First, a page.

It was also well-known that glutamate increased intracellular Ca2+ concentration via N-methyl-D-aspartate (NMDA) receptors and neuronal cell death is associated with elevation of Ca2+ concentration (Butterfield and Pocernich, 2003). We examined the effect of SFC in glutamate-induced Ca2+ influx in HT22 cells. As shown in Fig. 3, exposure to glutamate increased Ca2+ concentration to 111.39 ± 0.73% of control, whereas SFC dose-dependently reduced the increased Ca2+ concentration compared to glutamate-treated cell. 100 and 500 μg/ml of SFC significantly reduced Ca2+ concentration to 96.14 ± 7.07 (p<0.05) and 84.90 ± 1.01% (p<0.001) of control, respectively. This suggests that SFC might decrease Ca2+ dependent neuronal cell death induced by glutamate.

SFC inhibited the glutamate-induced NO formation

Overproduction of NO in brain is mainly induced by neuronal nitric oxide synthase (nNOS) and implicated oxidative cell death. Influx of Ca2+ is also contributed to activate NO synthase (Knowles et al., 1989). Glutamate mediated the enhancement of nNOS activity through NMDA receptors (Garthwaite, 1991). In this study, we investigated the effect of SFC on NO production in HT22 cell. The increased NO production (121.29 ± 4.69%) induced by glutamate was significantly decreased by the treatment of SFC. SFC was significantly reduced to 106.41 ± 5.43% (p<0.01), 104.65 ± 6.58% (p<0.05) and 109.19 ± 4.98% (p<0.05) of control by 10, 100 and 500 μg/ml (Fig. 4). These results demonstrated that SFC effectively decreased NO production induced by glutamate treatment.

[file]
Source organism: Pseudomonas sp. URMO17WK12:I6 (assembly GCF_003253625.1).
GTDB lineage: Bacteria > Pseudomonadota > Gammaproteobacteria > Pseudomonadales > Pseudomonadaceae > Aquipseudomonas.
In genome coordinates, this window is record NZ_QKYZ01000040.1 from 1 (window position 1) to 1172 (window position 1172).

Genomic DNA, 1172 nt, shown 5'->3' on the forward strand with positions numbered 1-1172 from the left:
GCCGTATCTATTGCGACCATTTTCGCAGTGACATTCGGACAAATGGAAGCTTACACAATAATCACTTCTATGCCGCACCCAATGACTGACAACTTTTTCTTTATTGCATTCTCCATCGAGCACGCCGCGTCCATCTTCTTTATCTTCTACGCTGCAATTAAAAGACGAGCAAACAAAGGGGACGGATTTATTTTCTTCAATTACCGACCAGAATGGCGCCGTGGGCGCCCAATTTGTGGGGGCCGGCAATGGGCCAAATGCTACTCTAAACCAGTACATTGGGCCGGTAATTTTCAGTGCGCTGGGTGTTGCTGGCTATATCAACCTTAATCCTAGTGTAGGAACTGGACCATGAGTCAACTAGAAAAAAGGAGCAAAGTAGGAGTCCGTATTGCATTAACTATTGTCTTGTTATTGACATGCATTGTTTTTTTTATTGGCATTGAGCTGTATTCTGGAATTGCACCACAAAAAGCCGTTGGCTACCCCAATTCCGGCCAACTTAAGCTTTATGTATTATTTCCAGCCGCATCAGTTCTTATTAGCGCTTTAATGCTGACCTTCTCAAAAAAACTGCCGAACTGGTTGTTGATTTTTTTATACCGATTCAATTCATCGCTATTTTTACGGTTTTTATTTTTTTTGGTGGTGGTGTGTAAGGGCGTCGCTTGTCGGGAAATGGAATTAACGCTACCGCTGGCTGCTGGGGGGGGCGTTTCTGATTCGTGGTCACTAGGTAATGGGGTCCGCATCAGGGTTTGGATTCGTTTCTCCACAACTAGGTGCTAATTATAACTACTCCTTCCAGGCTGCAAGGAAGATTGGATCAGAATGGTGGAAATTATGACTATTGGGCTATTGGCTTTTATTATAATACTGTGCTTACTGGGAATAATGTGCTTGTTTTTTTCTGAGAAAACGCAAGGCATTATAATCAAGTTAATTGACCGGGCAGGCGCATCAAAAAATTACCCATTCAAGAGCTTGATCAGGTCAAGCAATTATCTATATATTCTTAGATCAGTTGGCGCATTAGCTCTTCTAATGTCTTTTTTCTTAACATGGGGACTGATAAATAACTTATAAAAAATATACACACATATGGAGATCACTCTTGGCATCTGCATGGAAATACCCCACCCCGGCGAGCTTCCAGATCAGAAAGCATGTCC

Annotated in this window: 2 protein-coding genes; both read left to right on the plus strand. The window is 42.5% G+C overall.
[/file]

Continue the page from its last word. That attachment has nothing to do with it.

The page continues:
SFC restored GSH and antioxidant enzyme, GR activity

We confirmed that glutamate-induced cell death in HT22 cells is related to oxidative stress and the treatment of cells with SFC recovered the oxidative stress condition. Since glutathione (GSH) is important antioxidant in CNS and GSH reductase (GR) is a critical enzyme for the production of GSH. High concentration of glutamate leads to deprivation of GSH by inhibiting of cysteine uptake into cells (Albrecht et al., 2010). Depletion of GSH or antioxidant enzyme, such as GR causes neuronal cell death (Kane et al., 1993). We investigated the effect of SFC associated with GSH and GR, and the results of GSH (Fig. 5A) and GR expression levels (Fig. 5B) showed similar pattern. The level of GSH and GR expression in glutamate-injured cells was decreased to 83.68 ± 3.18% and 71.32 ± 3.17%, respectively. However, SFC prevented glutamate-induced depletion of GSH (92.31 ± 9.77% (p<0.05) at 500 μg/ml) and GR (81.52 ± 1.36% (p<0.05) at 500 μg/ml). These results suggest that SFC exerted neuroprotective effect by antioxidant effect.